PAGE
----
If the text is an official one, then it will not contain any f-words. Otherwise, if it is a vulgar one, then I don't see why we should cover them up. The tough issue is in between

Slainte!


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Amanda Grey  Identity Verified
France
Local time: 20:40
French to English
Hitting the right register Jul 18, 2003

Yes, it\'s me, the one responsible for starting this discussion, and a very interesting one it is too.

For me the problem is not whether we should cover up bad language or couch it in more politically-correct terms. It is our duty as translators to faithfully represent the author\'s ideas in our native (I hope) language. Swear words are always delicate, even for a native speaker, who cannot always be sure that the right \'register\' has been hit.

As a teacher of English (among other things) I always warn my students not to try to \"translate\" swear words, as it takes a highly proficient speaker to \"feel\" how suitable a word is in a given context.

As a translator, who doesn\'t use the F word (or only in extreme pain), I was slightly heistant to use it in my translation, although it seemed, in the context, to best convey the extreme emotion of the moment.

I don\'t think we should play the role of \"editor\", and edit-out language we wouldn\'t ourselves feel comfortable with. I have also had this dilemma as an interpreter, when one man referred to his contact across the table as a \"sale con\". I paraphrased. Maybe I should have given a faithful translation and relied on the table to keep them apart However, I am well aware that it is often the messenger who takes the rap...


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Empty Whiskey Glass
Local time: 21:40
Bulgarian
+ ...
Translation of swear words Jul 18, 2003

Amanda Grey wrote:

For me the problem is not whether we should cover up bad language or couch it in more politically-correct terms. It is our duty as translators to faithfully represent the author's ideas in our native (I hope) language. Swear words are always delicate, even for a native speaker, who cannot always be sure that the right 'register' has been hit.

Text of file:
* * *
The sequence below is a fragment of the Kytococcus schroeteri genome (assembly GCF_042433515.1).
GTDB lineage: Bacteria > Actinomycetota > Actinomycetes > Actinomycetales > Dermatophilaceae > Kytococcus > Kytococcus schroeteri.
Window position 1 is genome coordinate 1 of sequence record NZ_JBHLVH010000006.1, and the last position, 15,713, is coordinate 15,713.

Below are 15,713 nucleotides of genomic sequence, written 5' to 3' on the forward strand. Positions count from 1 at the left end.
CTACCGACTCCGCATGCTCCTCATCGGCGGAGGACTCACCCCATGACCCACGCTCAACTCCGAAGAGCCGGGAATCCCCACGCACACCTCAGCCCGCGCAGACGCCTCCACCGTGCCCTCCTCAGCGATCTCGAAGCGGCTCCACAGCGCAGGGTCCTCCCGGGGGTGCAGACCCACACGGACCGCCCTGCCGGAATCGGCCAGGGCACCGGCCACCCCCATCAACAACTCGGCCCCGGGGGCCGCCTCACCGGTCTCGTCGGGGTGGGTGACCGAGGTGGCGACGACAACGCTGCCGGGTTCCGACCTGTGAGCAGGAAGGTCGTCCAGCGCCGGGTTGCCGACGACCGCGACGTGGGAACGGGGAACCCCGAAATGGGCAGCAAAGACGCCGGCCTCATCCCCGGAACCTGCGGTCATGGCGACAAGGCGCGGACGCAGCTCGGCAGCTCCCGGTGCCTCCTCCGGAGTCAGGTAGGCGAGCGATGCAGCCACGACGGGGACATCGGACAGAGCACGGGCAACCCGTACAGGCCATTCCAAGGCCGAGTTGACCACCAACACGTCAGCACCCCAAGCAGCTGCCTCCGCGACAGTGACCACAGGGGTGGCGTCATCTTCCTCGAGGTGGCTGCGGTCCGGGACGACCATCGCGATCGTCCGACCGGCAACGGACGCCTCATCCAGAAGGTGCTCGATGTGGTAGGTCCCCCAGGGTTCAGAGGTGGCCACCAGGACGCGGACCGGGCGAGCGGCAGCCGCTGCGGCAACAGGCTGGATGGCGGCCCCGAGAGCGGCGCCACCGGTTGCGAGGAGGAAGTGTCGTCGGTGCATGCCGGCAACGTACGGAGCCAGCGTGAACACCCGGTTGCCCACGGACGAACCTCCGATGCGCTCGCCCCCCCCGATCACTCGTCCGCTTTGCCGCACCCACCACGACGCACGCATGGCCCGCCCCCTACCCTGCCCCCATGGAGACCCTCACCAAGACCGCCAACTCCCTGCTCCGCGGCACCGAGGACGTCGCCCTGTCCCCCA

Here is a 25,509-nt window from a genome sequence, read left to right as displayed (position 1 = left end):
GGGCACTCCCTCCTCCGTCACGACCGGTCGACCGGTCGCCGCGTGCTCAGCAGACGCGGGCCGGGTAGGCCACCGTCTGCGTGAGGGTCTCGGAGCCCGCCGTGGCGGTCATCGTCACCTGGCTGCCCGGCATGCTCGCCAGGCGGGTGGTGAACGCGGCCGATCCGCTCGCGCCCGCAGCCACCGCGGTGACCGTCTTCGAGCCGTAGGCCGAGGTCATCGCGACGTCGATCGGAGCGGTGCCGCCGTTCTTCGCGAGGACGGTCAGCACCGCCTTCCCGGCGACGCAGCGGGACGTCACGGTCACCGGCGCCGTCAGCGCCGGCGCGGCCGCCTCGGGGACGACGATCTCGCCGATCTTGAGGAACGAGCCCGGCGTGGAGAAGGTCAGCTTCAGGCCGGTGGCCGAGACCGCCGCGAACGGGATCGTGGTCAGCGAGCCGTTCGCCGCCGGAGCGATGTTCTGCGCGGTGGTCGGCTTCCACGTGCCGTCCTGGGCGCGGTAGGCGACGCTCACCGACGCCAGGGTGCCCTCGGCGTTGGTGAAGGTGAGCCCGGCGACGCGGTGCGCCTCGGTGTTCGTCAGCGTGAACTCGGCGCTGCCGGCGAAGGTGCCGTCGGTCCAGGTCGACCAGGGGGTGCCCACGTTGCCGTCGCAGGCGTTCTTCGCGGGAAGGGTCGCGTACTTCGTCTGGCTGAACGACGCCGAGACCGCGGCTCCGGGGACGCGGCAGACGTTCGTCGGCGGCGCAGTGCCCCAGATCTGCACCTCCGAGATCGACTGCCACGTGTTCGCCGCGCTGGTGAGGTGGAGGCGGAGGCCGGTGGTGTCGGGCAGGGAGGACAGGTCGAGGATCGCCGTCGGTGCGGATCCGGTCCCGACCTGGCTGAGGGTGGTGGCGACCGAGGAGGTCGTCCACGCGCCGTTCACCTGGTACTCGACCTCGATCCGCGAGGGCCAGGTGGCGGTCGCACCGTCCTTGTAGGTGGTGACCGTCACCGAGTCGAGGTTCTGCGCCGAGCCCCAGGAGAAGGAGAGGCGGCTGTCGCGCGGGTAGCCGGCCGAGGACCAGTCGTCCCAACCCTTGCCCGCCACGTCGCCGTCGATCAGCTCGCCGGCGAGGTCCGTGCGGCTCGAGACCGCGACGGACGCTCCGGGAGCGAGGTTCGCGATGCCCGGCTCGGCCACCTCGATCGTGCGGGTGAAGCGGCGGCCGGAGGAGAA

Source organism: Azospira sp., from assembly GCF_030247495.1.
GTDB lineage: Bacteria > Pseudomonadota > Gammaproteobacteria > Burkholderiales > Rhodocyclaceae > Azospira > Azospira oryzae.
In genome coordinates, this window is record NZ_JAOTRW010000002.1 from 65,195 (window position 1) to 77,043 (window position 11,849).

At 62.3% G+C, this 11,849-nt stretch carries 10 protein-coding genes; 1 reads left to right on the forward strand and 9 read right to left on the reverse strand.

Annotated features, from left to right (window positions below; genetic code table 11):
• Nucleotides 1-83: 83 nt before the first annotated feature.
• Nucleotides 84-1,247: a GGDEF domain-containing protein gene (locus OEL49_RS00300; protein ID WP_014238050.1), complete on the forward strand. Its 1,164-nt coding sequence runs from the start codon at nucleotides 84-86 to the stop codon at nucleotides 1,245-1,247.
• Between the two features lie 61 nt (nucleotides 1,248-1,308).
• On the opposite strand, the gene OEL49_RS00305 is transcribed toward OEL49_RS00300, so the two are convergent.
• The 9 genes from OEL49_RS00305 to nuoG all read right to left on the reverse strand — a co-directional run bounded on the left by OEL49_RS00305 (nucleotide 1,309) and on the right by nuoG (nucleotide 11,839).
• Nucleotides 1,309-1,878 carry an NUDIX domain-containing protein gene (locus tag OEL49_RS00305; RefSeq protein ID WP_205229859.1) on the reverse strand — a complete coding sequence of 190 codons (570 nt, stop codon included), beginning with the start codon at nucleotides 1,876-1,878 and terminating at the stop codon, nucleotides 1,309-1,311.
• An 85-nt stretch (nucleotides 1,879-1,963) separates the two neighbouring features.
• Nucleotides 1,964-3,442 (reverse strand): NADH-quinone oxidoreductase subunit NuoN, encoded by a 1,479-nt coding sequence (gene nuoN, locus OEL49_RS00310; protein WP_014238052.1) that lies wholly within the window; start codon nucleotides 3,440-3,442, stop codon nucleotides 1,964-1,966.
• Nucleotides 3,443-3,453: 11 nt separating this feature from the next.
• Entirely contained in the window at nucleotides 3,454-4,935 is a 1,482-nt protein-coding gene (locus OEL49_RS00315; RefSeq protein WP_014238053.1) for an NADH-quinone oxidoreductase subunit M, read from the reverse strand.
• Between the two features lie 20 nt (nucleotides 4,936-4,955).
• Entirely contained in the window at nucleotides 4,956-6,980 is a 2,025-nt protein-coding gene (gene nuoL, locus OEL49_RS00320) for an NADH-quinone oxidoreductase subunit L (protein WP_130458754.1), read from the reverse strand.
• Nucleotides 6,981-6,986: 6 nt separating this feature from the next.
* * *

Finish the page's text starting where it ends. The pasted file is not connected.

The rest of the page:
As a teacher of English (among other things) I always warn my students not to try to "translate" swear words, as it takes a highly proficient speaker to "feel" how suitable a word is in a given context.



Not only it is the context but also the cultural specificity of the community. That is, different language communities consider different concepts as offensive. In this sence, translation of swear words is impossible. The target audience must respond in an adequate (not necessarily similar) way. Therefore, walking on a very thin ice, a translator doing that (God help him) must be well aware of the cultural specifics of both communities and, if I may use this word, to adapt the given swear word to the "swear" requirements of the target audience.

In Bulgarian, like in all languages, certain swearings and cursings stand out as being most offensive. They, however, do not happen to be that offensive, if they are at all, in other languages.

This is a very interesting issue. Some time ago a friend of mine and I attepmted to write a comparative study on the subject but received no approval on behalf of the Department management of the Uni we were attending. Still, I'm waiting my time

Slainte!


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Lorenzo Lilli  Identity Verified
Local time: 20:40
German to Italian